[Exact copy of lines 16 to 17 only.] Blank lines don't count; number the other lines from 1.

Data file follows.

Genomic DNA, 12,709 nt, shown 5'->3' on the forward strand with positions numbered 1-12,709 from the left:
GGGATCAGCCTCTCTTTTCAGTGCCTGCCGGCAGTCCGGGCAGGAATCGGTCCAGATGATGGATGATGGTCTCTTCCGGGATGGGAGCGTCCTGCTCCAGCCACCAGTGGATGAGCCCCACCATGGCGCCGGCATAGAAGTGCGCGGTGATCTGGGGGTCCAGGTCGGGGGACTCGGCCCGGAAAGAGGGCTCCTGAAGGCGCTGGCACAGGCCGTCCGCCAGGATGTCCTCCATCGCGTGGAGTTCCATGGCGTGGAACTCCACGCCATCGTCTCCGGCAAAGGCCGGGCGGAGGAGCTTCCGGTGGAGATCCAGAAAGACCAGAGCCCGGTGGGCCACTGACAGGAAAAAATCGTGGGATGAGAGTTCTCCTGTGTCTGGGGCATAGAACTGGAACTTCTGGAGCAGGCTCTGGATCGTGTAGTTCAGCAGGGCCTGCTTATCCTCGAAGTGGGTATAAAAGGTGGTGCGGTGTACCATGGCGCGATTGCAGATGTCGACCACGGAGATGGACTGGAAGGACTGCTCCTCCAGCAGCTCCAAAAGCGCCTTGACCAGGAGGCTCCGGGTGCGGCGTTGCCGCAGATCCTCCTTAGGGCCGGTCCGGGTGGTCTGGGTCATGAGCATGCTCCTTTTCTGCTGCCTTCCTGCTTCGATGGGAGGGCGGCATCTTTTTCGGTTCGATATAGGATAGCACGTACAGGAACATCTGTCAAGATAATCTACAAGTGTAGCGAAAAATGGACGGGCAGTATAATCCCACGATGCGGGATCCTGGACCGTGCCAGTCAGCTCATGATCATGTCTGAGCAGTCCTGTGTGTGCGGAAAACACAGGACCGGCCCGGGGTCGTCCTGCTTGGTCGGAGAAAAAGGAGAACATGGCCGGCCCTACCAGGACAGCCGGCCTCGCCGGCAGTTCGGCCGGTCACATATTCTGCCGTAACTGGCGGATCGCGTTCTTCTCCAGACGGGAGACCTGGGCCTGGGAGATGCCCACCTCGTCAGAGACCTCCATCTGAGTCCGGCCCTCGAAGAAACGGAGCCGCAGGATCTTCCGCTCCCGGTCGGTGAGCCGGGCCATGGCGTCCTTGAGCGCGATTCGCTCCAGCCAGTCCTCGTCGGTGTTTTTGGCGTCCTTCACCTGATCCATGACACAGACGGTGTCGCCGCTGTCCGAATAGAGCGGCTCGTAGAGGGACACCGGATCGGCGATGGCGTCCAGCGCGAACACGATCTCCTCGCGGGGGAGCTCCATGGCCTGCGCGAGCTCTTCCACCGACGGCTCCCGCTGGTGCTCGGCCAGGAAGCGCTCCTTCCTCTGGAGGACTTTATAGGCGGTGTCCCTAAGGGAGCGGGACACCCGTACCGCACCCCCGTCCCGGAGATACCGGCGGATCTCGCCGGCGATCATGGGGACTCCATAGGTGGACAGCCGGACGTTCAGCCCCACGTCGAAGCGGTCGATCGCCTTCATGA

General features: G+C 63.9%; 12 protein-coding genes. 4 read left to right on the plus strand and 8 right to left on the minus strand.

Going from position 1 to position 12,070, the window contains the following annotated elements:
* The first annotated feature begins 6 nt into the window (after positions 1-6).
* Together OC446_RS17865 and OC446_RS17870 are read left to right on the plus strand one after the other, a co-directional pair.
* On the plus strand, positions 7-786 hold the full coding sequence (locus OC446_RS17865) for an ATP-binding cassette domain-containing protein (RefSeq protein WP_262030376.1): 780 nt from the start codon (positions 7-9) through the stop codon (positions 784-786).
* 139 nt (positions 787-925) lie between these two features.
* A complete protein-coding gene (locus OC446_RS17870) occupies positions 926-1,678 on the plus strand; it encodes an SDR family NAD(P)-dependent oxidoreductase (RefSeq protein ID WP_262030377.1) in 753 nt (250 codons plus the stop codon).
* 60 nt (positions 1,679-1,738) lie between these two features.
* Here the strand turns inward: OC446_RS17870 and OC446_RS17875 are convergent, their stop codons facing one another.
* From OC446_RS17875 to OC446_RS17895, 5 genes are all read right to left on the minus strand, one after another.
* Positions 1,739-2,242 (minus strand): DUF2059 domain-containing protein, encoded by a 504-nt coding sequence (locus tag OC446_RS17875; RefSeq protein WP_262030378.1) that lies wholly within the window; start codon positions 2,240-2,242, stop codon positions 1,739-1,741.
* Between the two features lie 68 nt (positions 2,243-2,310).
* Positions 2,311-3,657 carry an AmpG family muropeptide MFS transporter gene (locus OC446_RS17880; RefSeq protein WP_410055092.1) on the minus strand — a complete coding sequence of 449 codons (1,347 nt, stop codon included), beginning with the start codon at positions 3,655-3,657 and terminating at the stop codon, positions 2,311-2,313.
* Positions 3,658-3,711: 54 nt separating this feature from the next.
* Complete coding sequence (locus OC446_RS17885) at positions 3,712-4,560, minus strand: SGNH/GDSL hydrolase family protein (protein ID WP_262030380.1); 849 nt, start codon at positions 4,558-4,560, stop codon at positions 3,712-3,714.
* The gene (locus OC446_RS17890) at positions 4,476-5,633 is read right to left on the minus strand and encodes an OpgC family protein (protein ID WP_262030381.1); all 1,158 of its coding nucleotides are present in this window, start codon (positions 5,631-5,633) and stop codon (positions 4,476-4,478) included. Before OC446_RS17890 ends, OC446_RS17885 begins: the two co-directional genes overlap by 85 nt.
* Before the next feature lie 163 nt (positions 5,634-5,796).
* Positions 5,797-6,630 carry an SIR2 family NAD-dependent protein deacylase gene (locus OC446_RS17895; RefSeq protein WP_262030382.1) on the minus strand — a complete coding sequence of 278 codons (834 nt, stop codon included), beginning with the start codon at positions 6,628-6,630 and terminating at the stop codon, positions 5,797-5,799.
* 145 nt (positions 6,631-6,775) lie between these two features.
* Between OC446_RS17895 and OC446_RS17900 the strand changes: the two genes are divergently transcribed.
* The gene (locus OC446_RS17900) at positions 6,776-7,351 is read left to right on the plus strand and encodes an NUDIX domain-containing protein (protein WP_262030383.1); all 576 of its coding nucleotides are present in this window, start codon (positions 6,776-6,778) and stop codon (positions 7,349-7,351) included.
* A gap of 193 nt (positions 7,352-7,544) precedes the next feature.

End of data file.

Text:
* Positions 3,658-3,711: 54 nt separating this feature from the next.
* Complete coding sequence (locus OC446_RS17885) at positions 3,712-4,560, minus strand: SGNH/GDSL hydrolase family protein (protein ID WP_262030380.1); 849 nt, start codon at positions 4,558-4,560, stop codon at positions 3,712-3,714.